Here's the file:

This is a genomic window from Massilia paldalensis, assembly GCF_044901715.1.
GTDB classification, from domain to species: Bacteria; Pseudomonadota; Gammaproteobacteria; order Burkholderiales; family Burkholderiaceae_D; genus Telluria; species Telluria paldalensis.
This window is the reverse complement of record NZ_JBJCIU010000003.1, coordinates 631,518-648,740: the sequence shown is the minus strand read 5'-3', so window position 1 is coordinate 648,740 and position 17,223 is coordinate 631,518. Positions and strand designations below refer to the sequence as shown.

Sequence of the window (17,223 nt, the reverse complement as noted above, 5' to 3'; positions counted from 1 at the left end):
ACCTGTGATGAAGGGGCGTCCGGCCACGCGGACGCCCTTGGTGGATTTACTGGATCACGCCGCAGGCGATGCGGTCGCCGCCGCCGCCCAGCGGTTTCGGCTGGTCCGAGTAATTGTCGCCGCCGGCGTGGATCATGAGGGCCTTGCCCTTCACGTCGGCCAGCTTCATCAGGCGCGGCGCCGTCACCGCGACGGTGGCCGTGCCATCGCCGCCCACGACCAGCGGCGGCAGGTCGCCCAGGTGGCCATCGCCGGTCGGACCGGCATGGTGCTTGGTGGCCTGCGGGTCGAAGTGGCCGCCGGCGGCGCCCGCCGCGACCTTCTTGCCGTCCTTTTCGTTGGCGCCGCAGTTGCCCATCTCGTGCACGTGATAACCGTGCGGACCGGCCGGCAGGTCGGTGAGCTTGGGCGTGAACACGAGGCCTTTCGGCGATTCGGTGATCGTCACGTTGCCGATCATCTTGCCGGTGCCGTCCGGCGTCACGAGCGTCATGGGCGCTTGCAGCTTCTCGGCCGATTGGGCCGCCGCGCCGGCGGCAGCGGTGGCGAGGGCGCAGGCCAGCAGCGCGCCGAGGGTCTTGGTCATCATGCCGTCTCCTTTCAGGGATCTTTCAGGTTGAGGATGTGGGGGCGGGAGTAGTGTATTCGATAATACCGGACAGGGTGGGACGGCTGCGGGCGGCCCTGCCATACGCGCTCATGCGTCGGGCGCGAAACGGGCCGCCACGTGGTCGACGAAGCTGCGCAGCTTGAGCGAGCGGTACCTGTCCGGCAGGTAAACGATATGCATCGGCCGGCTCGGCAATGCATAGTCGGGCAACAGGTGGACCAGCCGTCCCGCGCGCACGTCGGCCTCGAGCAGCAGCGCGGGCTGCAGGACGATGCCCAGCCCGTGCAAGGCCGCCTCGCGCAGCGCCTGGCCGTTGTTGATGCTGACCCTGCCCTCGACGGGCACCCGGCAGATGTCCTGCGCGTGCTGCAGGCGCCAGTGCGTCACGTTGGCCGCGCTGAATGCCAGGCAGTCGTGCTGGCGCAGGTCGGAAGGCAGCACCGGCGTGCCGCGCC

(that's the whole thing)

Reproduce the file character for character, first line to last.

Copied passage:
This is a genomic window from Massilia paldalensis, assembly GCF_044901715.1.
GTDB classification, from domain to species: Bacteria; Pseudomonadota; Gammaproteobacteria; order Burkholderiales; family Burkholderiaceae_D; genus Telluria; species Telluria paldalensis.
This window is the reverse complement of record NZ_JBJCIU010000003.1, coordinates 631,518-648,740: the sequence shown is the minus strand read 5'-3', so window position 1 is coordinate 648,740 and position 17,223 is coordinate 631,518. Positions and strand designations below refer to the sequence as shown.

Sequence of the window (17,223 nt, the reverse complement as noted above, 5' to 3'; positions counted from 1 at the left end):
ACCTGTGATGAAGGGGCGTCCGGCCACGCGGACGCCCTTGGTGGATTTACTGGATCACGCCGCAGGCGATGCGGTCGCCGCCGCCGCCCAGCGGTTTCGGCTGGTCCGAGTAATTGTCGCCGCCGGCGTGGATCATGAGGGCCTTGCCCTTCACGTCGGCCAGCTTCATCAGGCGCGGCGCCGTCACCGCGACGGTGGCCGTGCCATCGCCGCCCACGACCAGCGGCGGCAGGTCGCCCAGGTGGCCATCGCCGGTCGGACCGGCATGGTGCTTGGTGGCCTGCGGGTCGAAGTGGCCGCCGGCGGCGCCCGCCGCGACCTTCTTGCCGTCCTTTTCGTTGGCGCCGCAGTTGCCCATCTCGTGCACGTGATAACCGTGCGGACCGGCCGGCAGGTCGGTGAGCTTGGGCGTGAACACGAGGCCTTTCGGCGATTCGGTGATCGTCACGTTGCCGATCATCTTGCCGGTGCCGTCCGGCGTCACGAGCGTCATGGGCGCTTGCAGCTTCTCGGCCGATTGGGCCGCCGCGCCGGCGGCAGCGGTGGCGAGGGCGCAGGCCAGCAGCGCGCCGAGGGTCTTGGTCATCATGCCGTCTCCTTTCAGGGATCTTTCAGGTTGAGGATGTGGGGGCGGGAGTAGTGTATTCGATAATACCGGACAGGGTGGGACGGCTGCGGGCGGCCCTGCCATACGCGCTCATGCGTCGGGCGCGAAACGGGCCGCCACGTGGTCGACGAAGCTGCGCAGCTTGAGCGAGCGGTACCTGTCCGGCAGGTAAACGATATGCATCGGCCGGCTCGGCAATGCATAGTCGGGCAACAGGTGGACCAGCCGTCCCGCGCGCACGTCGGCCTCGAGCAGCAGCGCGGGCTGCAGGACGATGCCCAGCCCGTGCAAGGCCGCCTCGCGCAGCGCCTGGCCGTTGTTGATGCTGACCCTGCCCTCGACGGGCACCCGGCAGATGTCCTGCGCGTGCTGCAGGCGCCAGTGCGTCACGTTGGCCGCGCTGAATGCCAGGCAGTCGTGCTGGCGCAGGTCGGAAGGCAGCACCGGCGTGCCGCGCC